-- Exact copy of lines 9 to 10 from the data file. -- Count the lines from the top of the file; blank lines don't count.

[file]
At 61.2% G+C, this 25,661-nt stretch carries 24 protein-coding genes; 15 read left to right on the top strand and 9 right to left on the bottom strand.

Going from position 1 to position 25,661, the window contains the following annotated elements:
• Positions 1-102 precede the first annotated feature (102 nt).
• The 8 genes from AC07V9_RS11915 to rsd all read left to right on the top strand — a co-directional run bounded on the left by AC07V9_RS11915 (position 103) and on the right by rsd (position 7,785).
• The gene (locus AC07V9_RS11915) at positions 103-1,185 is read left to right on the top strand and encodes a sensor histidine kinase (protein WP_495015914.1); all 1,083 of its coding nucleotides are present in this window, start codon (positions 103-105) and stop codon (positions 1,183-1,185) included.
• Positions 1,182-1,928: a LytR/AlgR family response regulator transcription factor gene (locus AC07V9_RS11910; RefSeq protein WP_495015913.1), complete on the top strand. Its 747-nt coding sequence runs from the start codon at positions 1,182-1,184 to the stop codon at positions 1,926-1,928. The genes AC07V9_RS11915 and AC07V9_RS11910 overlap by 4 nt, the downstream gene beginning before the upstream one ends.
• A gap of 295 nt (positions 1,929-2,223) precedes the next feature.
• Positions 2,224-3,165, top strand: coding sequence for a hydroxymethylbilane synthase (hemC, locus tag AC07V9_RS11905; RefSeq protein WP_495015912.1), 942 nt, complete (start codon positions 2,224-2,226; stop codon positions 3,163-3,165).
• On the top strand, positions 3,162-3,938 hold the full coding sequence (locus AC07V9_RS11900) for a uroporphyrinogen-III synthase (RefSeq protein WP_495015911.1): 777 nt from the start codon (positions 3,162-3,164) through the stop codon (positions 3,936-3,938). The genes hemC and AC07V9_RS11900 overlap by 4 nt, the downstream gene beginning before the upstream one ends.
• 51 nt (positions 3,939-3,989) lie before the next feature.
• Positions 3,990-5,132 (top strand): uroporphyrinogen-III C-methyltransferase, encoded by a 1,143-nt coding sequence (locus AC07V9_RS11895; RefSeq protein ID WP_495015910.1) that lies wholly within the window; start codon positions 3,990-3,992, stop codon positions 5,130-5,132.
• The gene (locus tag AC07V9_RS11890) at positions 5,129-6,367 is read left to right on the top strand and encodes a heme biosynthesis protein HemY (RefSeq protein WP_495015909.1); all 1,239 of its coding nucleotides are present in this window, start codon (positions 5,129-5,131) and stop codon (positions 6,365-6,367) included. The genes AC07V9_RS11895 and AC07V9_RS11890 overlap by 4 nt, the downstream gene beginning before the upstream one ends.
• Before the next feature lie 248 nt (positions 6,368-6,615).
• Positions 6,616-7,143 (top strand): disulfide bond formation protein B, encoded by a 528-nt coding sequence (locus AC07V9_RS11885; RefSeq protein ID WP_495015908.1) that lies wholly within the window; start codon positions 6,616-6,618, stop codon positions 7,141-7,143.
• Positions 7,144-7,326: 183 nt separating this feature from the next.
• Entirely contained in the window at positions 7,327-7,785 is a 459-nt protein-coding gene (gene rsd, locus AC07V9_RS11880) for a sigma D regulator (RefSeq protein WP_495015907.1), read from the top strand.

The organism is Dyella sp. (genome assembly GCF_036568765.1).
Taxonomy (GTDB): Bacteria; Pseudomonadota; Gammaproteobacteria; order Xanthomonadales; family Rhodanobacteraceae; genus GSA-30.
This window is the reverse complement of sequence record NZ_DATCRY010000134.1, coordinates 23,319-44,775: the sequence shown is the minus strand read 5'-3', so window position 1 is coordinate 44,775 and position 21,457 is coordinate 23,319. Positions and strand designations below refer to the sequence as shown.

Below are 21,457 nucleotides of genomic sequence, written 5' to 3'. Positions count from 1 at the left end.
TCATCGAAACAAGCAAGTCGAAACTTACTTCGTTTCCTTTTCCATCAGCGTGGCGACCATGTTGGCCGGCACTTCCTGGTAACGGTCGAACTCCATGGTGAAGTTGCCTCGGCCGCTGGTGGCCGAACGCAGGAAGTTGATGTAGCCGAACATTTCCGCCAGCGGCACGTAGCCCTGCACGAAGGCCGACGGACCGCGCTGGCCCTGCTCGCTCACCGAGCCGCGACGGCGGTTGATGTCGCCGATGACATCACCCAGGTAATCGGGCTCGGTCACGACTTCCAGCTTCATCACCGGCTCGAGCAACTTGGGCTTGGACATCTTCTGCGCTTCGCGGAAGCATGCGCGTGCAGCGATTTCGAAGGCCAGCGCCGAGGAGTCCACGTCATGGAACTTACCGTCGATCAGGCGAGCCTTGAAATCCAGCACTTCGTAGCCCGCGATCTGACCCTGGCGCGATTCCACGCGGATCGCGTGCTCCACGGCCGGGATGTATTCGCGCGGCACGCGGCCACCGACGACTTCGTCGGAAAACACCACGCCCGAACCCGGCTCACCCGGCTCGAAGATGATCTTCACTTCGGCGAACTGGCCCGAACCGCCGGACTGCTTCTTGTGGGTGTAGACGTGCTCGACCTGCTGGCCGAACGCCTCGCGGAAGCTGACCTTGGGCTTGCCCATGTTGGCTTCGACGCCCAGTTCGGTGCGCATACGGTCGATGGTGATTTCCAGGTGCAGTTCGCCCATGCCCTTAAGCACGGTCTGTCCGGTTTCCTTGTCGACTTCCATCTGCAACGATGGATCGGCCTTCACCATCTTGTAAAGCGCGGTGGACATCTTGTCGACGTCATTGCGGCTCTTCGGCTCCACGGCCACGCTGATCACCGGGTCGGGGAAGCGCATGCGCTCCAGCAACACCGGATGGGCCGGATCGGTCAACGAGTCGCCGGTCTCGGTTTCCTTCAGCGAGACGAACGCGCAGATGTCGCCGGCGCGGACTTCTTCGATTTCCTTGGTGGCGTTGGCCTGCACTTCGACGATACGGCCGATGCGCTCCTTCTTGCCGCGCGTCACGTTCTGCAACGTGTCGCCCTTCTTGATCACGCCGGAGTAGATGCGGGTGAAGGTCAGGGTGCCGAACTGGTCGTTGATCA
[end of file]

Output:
• On the top strand, positions 3,162-3,938 hold the full coding sequence (locus AC07V9_RS11900) for a uroporphyrinogen-III synthase (RefSeq protein WP_495015911.1): 777 nt from the start codon (positions 3,162-3,164) through the stop codon (positions 3,936-3,938). The genes hemC and AC07V9_RS11900 overlap by 4 nt, the downstream gene beginning before the upstream one ends.
• 51 nt (positions 3,939-3,989) lie before the next feature.